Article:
, Volume 16, Issue 1, pp 11–20 | Cite as

Further quantifying the fluxes and contributions of sources to modern sediment in Lake Qinghai, NE Tibetan Plateau

  • Dejun Wan
  • Zhangdong JinEmail author
  • Fei Zhang
  • Hongyun Chen
  • Liumei Chen
  • Lei Song
  • Chao Song
Research paper


Faithfully tracing sources of sediment and then quantifying the flux of each source are the first-order basis for reconstructing paleoclimate and paleoenvironment using lake sediments. The budget of various sources contributing to lake sediment in Lake Qinghai, the largest lake on the Tibetan Plateau, is controversial. In the previous study, the flux of the dust deposition to the modern lake sediment was obtained through 2-year observations, but estimations of other sources have some uncertainties due to inadequate data. In this study our new estimations for the modern Lake Qinghai sediment using new measured data show (1) that contribution (22.1 ± 5.2 %) of the fluvial particulate matter is of second significance, only about one-third of the dust deposition, to the modern lake sediment, when its quick deposition near river mouths is not considered, (2) that lacustrine organisms contribute only 5.2 ± 1.1 % of the sediment, but account for ~70 % of the organic matter in sediment, and (3) that authigenic carbonates contribute 21.0 ± 8.6 % of the sediment and 63.6 % of the total carbonates in the lake sediment, respectively, which is due to a direct precipitation of both Ca2+ and Mg2+ in the modern Ca2+-limited lake. These quantifications are instructive to understand the particulate fluxes to sediment pools in Lake Qinghai under the present conditions and to reconstruct paleoclimate and paleoenvironment via physical and geochemical proxies using past sediments.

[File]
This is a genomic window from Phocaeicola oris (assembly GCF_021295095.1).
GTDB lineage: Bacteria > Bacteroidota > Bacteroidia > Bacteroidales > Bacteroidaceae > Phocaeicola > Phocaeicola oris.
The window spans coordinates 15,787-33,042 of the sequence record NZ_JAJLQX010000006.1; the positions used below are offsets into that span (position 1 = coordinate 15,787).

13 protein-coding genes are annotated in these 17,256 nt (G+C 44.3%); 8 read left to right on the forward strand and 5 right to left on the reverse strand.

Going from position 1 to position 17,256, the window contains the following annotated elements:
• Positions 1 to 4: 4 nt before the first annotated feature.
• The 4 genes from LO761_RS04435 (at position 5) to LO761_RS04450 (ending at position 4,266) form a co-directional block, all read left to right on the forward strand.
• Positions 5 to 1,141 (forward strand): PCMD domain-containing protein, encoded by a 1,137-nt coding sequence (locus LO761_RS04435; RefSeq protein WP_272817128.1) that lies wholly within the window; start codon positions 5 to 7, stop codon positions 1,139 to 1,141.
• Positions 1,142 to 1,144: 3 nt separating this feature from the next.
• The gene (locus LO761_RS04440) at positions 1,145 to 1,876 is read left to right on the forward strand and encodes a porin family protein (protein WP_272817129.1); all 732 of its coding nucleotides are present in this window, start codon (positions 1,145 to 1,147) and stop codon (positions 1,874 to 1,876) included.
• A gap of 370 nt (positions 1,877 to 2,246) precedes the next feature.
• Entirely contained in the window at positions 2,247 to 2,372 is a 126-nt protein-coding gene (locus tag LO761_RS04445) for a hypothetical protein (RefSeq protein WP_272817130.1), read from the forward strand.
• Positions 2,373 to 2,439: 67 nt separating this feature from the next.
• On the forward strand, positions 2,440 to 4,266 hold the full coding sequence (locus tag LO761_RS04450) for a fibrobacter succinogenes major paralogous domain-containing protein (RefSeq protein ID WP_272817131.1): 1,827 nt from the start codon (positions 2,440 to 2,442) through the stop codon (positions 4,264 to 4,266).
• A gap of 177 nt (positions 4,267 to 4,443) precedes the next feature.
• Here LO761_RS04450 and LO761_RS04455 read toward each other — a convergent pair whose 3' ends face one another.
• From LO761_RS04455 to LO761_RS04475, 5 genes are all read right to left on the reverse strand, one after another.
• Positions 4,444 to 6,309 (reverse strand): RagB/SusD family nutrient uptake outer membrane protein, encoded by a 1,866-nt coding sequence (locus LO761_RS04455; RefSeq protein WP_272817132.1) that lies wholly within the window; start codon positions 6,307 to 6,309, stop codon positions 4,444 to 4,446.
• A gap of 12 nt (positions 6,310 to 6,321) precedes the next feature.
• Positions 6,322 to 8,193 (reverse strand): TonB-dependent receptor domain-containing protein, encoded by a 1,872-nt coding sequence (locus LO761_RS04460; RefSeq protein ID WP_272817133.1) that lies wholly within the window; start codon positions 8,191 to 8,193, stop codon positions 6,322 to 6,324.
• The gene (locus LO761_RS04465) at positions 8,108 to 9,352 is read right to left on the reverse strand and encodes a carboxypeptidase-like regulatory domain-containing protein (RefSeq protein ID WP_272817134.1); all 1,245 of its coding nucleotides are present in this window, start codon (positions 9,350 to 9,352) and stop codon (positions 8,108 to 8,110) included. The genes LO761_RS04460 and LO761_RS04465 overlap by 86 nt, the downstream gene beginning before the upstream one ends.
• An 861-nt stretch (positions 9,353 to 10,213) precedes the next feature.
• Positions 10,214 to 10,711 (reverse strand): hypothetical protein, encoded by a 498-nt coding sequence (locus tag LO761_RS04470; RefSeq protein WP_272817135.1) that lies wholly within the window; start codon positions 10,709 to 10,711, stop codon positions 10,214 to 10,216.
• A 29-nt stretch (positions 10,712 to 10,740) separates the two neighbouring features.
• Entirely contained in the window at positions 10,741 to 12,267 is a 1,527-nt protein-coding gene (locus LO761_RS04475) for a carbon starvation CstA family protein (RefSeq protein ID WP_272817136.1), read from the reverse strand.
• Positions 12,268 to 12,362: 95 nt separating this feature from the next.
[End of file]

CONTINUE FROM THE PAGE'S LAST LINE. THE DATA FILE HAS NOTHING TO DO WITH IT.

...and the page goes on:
Suspended particulate matter Lacustrine organisms Authigenic carbonates Lake Qinghai sediment 



This work was financially supported by National Basic Research Program of China (2013CB956402), National Natural Science Foundation of China through grant 41225015, Opening Foundation of State Key Laboratory of Loess and Quaternary Geology (SKLLQG1318), and by Basic Research Program (SK201309 and SK201404) of Institute of Hydrogeology and Environmental Geology, Chinese Academy of Geological Sciences. The authors especially thank Mr. Shi Yuewei, Qi Rugui and Qiu Xinning at the Buha River hydrological station, Mrs. Hu Wenli and Mr. Wu Yuanxiang at the Gangcha hydrological station, and He Maoyong, Zhou Ling, Wang Jin and Xiao Jun at IEECAS for their assistance with sample collection and analyses.


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Copyright information

© The Japanese Society of Limnology 2014

Authors and Affiliations

  • Dejun Wan
    • 1
    • 2
  • Zhangdong Jin
    • 2
    • 3
    Email author
  • Fei Zhang
    • 2
  • Hongyun Chen
    • 1
  • Liumei Chen
    • 2
  • Lei Song
    • 1
  • Chao Song
    • 1
  1. 1.Institute of Hydrogeology and Environmental GeologyChinese Academy of Geological SciencesShijiazhuangChina
  2. 2.State Key Laboratory of Loess and Quaternary Geology, Institute of Earth EnvironmentChinese Academy of SciencesXi’anChina
  3. 3.Institute of Global Environmental ChangeXi’an Jiaotong UniversityXi’anChina

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